Welcome to Cusco!
Seductive, striking and natural, Cusco’s history lives in its streets, squares, valleys and towns.Stunning destinations and examples of fine engineering by Inca stonemasons can be seen in Choquequirao, Saysayhuamán, Kenko, Tambomachay, Ollantaytambo and Machu Picchu, the Inca jewel built with the wisdom of the ancient Peruvians in an ecological environment. Captivating landscapes such as the Sacred Valley, where the mountains are clothed by terraces. Pictures villages where the past forms part of the present. Cusco really is the birthplace of the world.
Main Attractions in the city
In Inca times, it was called “Huacaypata,” a Quechua word meaning a place of meeting or of weeping. It was an important ceremonial site, where the Inti Raymi or Festival of the Sun was celebrated each year. It was also the site where Francisco Pizarro proclaimed the conquest of Cusco. With the arrival of the Spanish, the plaza was transformed: they built stone arches and erected the buildings that still surround it to this day.
Construction occurred in two phases: first the Chapel of Triumph was built on what had been the ancient temple of Suntur Wasi (House of God); afterwards, the cathedral was erected on the palace of the Inca Wiracocha. The Renaissance style dominates the façade and the interior, which features particularly exquisite carvings in cedar and alder. The choir and the pulpit are both remarkable for their beauty. It houses an important collection of paintings from the Cuzco School and silver-embossed objects.
The original temple was built in 1571 on the lands of the ancient Amarucancha, palace of the Inca Huayna Cápac. It was rebuilt around 1688 after the 1650 earthquake. The original design and the façade are examples of the Andean Baroque style. The “altarpiece-type” façade is decorated with towers of medium height, and its stone walls were skilfully sculpted. Notable within the temple are the high altar made of three parts and salomonic columns, the wooden pulpit, and numerous altarpieces in the Baroque, plateresque and churrigueresque styles. Among the works of art, “The Marriage of Martín García de Loyola to Beatriz Clara Coya” stands out.
Named “T’oqokachi or hueco de sal” (salt hole), with steep, narrow streets and lovely colonial-style houses. It is known as the artisan’s neighbourhood. Many families offer accommodation in their homes.
Built in 1560 during the colonial period, it houses a Baroque pulpit that is itself a masterpiece of carpentry and wood carving and is attributed to the indigenous artist Diego Quispe Tito.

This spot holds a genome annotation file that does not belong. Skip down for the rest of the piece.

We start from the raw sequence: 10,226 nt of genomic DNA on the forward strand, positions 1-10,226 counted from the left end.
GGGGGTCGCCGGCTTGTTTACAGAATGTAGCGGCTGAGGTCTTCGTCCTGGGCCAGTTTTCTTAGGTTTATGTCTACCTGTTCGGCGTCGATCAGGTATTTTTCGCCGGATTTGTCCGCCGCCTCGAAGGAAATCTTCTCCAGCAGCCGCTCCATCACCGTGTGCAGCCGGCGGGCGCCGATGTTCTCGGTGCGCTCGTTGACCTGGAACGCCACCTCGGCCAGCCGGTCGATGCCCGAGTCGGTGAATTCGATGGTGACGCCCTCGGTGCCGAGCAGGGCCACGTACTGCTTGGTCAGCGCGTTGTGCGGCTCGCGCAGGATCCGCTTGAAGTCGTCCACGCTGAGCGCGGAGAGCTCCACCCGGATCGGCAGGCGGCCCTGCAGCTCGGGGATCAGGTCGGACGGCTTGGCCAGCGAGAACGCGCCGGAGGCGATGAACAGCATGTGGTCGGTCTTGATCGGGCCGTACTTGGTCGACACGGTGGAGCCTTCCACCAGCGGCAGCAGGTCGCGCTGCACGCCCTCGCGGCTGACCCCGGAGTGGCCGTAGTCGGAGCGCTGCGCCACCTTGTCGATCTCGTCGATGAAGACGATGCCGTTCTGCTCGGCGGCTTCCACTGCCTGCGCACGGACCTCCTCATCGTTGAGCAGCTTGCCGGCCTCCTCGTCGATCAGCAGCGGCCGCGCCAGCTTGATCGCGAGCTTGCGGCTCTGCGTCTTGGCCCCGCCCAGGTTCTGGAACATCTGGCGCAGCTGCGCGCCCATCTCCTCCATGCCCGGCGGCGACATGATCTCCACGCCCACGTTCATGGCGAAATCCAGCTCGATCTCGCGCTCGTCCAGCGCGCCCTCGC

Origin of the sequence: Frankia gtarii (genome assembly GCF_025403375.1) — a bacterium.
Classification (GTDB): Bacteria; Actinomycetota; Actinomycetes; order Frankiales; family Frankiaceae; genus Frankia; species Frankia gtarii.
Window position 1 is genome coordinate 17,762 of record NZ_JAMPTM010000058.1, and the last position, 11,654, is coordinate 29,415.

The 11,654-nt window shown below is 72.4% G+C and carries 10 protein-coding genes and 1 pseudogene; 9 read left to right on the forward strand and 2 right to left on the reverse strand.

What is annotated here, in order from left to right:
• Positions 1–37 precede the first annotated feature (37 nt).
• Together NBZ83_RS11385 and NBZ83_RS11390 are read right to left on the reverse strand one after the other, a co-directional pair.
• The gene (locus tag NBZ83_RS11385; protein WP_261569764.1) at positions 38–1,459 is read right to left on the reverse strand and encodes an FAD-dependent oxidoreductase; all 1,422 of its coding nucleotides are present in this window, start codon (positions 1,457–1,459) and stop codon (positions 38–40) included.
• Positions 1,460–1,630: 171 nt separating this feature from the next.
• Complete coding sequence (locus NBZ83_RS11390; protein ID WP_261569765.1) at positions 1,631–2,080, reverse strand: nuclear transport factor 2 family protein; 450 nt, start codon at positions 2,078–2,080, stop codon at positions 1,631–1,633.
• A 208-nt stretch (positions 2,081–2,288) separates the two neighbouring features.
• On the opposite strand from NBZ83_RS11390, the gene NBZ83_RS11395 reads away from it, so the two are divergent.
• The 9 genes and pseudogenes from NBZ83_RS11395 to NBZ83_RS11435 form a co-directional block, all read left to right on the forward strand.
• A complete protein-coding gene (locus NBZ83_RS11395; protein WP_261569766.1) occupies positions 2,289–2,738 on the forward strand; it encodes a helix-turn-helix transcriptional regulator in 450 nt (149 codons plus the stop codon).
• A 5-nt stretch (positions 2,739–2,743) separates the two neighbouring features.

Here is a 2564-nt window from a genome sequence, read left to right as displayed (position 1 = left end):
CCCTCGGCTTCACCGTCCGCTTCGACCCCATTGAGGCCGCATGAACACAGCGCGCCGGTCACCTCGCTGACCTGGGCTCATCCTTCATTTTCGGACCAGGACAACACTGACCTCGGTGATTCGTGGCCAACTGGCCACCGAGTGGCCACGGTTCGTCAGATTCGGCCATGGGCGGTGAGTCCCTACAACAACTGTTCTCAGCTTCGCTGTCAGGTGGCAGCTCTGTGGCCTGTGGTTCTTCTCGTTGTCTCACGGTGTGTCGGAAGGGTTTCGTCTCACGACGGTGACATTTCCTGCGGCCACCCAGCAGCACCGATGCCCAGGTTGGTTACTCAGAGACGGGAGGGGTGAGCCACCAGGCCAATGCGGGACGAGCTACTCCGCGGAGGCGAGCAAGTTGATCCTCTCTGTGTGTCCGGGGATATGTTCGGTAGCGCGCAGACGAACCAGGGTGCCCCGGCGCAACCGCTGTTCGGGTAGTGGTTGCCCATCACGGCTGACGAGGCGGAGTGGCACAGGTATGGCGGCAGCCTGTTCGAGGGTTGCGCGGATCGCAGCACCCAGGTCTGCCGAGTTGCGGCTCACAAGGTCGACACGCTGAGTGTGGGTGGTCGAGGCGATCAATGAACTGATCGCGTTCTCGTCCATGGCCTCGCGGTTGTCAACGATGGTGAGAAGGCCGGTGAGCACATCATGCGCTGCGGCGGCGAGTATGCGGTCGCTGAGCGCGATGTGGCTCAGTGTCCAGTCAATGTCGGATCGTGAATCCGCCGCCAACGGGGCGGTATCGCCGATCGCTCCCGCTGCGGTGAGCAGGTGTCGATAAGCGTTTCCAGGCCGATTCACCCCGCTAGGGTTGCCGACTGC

The church was built in the Baroque style between 1657 and 1680. The sacristy guards its most precious treasure, an impressive gold- and gemstone-encrusted custodia, 1.3 meters tall and weighting 22 kilos, crowned with a grand pearl in the form of a mermaid and recognised as the second-largest in the world.
The Koricancha, according to historians, was one of the most striking of the Cuzco Inca buildings. Especially impressive are entire interior walls covered in gold leaf, as befits the main temple to the Sun god. The Spanish built the church and convent on the site of the temple around 1534, which were later destroyed by an earthquake in 1650, and rebuilt around 1681. The convent features a valuable gallery of paintings that includes 17th and 18th century canvases.
Built in 1605 on the site of the ancient Acllahuasi or “House of the Chosen” (acllas were women dedicated to performing special tasks for the Inca). Its architecture corresponds to the late Renaissance, with Roman-style arches. Traces of the original building are still visible inside. It has a gallery of murals, works in gold and silver, textiles, sculptures, and altarpieces.
The church, built in 1774, is preserved almost intact despite the earthquakes it has had to endure. With a mixed style, as with most of the Andean temples, the baroque altarpieces, carved in wood and covered in gold leaf, are outstanding. A real highlight is the altar dedicated to San Francisco (St Francis). The convent has been the source of popular legends, like the story of the “headless priest,” who is supposedly the ghost of a Franciscan priest who hanged himself in one of the convent cells and walks through the building at night, ringing the church bells. The esplanade in front of the church is the setting for the “Danzantes de Tijeras” (Dance of the Scissors) contest on 24 and 25 December, as well as for the “Adoration of the Three Kings”.